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FRANCIS LANCELOTT, ESQ. Queens of England. Vol.1.

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FRANCIS LANCELOTT, ESQ.
Queens of England. Vol.1.
page 299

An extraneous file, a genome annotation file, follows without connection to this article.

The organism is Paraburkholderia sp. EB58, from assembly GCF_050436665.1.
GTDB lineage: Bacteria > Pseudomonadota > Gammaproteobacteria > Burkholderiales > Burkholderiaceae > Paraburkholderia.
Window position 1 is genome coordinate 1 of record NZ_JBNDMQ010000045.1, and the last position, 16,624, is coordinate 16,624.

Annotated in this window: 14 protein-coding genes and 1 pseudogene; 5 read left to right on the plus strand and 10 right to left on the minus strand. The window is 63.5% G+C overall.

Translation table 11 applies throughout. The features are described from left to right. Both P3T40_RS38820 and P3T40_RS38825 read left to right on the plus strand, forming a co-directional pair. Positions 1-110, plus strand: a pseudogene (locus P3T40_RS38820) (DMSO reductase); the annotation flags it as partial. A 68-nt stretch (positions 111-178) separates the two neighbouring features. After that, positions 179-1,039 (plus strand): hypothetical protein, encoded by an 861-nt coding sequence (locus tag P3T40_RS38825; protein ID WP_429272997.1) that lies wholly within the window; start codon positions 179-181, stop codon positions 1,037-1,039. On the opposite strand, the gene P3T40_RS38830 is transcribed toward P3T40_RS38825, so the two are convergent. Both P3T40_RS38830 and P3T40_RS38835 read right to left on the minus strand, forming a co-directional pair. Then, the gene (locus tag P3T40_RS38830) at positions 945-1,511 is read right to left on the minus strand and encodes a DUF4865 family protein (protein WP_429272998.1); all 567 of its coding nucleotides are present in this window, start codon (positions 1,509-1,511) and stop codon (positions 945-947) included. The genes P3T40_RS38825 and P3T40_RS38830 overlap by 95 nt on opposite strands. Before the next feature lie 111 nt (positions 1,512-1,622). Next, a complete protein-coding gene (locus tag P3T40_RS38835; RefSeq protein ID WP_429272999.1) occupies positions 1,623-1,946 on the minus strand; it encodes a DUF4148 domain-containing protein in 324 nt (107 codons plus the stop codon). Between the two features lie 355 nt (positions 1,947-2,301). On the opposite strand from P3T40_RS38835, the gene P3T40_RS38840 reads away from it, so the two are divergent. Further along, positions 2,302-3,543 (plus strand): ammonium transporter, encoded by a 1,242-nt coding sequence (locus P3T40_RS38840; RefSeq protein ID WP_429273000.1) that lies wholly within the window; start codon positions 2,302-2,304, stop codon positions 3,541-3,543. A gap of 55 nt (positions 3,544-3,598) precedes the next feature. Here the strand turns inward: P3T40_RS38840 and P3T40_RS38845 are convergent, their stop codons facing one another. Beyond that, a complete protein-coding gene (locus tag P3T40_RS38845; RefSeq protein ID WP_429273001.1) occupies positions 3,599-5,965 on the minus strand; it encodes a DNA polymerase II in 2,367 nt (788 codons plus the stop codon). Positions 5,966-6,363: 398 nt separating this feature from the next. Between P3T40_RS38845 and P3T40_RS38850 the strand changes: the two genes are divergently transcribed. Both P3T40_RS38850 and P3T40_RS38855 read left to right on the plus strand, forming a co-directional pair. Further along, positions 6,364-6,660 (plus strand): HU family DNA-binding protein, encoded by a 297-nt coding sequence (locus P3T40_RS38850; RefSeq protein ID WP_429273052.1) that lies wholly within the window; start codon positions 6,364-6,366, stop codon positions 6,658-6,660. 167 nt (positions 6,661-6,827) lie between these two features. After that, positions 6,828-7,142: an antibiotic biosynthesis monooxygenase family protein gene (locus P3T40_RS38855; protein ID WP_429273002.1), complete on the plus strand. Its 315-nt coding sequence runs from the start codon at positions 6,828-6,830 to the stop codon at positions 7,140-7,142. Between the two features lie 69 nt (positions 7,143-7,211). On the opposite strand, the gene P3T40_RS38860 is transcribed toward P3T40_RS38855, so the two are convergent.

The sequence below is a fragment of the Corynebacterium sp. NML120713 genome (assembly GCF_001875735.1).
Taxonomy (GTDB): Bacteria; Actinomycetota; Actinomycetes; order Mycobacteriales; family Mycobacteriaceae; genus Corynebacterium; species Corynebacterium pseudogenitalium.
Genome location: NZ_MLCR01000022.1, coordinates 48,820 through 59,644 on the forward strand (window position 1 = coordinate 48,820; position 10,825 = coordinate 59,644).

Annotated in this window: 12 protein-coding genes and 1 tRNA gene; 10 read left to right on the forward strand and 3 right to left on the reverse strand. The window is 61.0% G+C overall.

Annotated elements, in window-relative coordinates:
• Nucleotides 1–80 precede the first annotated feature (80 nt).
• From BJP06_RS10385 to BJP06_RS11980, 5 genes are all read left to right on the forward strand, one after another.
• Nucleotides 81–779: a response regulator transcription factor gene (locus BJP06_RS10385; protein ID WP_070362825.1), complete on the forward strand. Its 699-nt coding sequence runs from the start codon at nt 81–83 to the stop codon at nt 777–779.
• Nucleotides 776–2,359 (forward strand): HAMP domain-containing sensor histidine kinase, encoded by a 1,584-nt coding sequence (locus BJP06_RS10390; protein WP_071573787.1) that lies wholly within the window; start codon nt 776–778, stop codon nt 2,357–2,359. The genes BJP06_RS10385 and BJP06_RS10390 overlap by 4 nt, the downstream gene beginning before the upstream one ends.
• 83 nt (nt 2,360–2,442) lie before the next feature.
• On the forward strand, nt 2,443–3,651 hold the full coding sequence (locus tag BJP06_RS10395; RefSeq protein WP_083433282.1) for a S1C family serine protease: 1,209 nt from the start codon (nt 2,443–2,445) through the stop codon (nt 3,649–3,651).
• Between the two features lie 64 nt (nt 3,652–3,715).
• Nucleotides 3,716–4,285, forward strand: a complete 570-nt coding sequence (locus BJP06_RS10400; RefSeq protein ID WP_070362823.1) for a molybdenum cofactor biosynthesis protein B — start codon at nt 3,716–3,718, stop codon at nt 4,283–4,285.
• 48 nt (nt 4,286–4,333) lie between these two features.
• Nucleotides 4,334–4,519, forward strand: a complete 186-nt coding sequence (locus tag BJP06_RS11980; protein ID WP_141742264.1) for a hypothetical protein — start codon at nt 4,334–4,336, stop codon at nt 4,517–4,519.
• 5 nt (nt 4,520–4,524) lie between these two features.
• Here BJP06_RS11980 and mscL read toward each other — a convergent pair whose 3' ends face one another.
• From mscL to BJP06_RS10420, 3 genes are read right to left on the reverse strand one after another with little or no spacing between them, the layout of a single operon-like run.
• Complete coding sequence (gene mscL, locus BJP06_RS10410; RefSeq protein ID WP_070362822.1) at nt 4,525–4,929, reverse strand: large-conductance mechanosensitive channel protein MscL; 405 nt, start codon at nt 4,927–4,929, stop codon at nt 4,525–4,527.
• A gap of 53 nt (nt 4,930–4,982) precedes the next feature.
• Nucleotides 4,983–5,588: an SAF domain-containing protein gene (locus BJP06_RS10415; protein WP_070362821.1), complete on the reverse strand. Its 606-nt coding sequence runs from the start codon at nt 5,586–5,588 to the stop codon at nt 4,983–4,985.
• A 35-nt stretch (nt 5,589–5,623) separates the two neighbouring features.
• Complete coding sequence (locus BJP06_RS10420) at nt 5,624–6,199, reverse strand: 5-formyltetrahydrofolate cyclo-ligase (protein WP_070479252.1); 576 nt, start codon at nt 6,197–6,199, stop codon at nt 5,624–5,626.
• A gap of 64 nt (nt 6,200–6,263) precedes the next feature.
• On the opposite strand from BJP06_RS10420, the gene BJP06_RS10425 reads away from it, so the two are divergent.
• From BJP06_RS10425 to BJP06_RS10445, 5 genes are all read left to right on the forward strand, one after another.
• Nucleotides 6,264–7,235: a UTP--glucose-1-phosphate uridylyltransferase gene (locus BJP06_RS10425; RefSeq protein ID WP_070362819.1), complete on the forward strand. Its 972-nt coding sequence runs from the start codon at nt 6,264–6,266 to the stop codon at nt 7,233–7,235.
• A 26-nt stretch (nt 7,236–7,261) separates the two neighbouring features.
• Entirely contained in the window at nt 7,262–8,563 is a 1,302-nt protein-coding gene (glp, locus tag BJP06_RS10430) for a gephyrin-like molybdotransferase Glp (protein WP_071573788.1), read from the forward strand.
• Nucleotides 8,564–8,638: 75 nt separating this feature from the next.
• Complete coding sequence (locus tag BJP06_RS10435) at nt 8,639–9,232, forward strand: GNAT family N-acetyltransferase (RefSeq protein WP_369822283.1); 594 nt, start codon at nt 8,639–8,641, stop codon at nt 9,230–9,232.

hastening from the "Welsh marches to interpose an army between Margaret and the metropolis. Pembroke met the Yorkists at Mortimer's Cross, in Herefordshire, on the second of February, 1461, on which day the earl was completely routed, with the loss of four thousand men. The remainder of hia forces lied for their lives, and his father, Owen Tudor, was taken prisoner, and, with many others, executed, to revenge the death of the Earl of Salisbury, and the outrage offered to the manes of the Duke of York. _ Margaret, with better fortune than Pembroke, encountered no opposition before reaching the town of St. Alban's, whither Warwick, with the King in his train, had marched from London to oppose her. Warwick's forces, being composed principally of Londoners, proved no match for the Queen's more stalwart northern men. The encounter, nevertheless, was fierce, obstinate and bloody. Warwick held the town ; the Royalists penetrated the streets, fought his men back band-to-hand, quarter neither being given nor accepted ; and, at length, put them to the rout, the veil of night alone saving them from utter destruction. The day, however, might not have been the Queen's but for the treachery of Lovelace, who, in the hour of need, deserted Warwick, and taking with him a considerable body of Londoners, went over to the enemy. The Yorkists in their flight left the King sitting in his tent, with no one but his chamberlain and three or four attendants. His situation was perilous, the victors, all bent upon the work of rapine and murder, being, with few exceptions, unacquainted with his person. Towards morning he was discovered by Lord Clifford, when the Queen, with her son, flew to his presence with transports of joy, and, after many affectionate embraces, prevailed on him to bestow the honour of knighthood on the Prince of Wales, and also on about thirty of the Lan caster ians, as a reward for their courageous conduct in the fight. The battle was fought on the seventeenth of February ; about two thousand men were slain, and the next day Margaret sullied her name by the exe cution of Lord Ponville and Sir Thomas Kyrvil, two Yorkists, who, according to some historians, wrould have fled, but wefe persuaded by the King to remain in his tent, to protect him from barm, under a promise that they should not suffer. Had Margaret pressed on to London the moment after winning the victory of St. Alban's, the red rose would, doubtless, have triumphed permanently. Put her soldiers, weary of marching, would not proceed; many of them were fierce borderers, accustomed to five by rapine, and now that they had defeated their foes, they dispersed to pillage the country. Instead of checking these depredations, as the King desired, Margaret, with a thirst for revenge, which too often influenced the actions of her after-years, encouraged them; and, on finding that the Londoners were unwilling to supply the wants of her army, she, with less judgment than malice, permitted her barbarous northern auxiliaries to carry their ravages to the very gates of the capital. The inhabitants of London and the country around, disgusted with the Queen s vindictive conduct, took up arms to defend themselves from these rude plunderers ; and on the approach of Warwick and the young Edward of York, at the head of a powerful army, they unfurled the banner of the white rose, and compelled the Queen to withdraw to the northward with her husband and son. On the following day Edward rode into London with all the pomp of a triumphant King. His youth, beauty, and urbanity won the hearts of the populace, whilst the ill-starred fate of his father and brother, and the dreadful ravages of the Royalists, increased the hatred towards the Queen. To gain the suffrages of the people, Warwick reviewed his troops in St. John's Fields ; when the bishop of Exeter, seizing the opportunity to address the spectators, demanded whether they would have Henry of Lancaster or Edward of York for their King? " A York! a York!" was the unanimous cry of the assembly. The council, aU Yorkists, seconded the cry ; and on the fourth of March the heir


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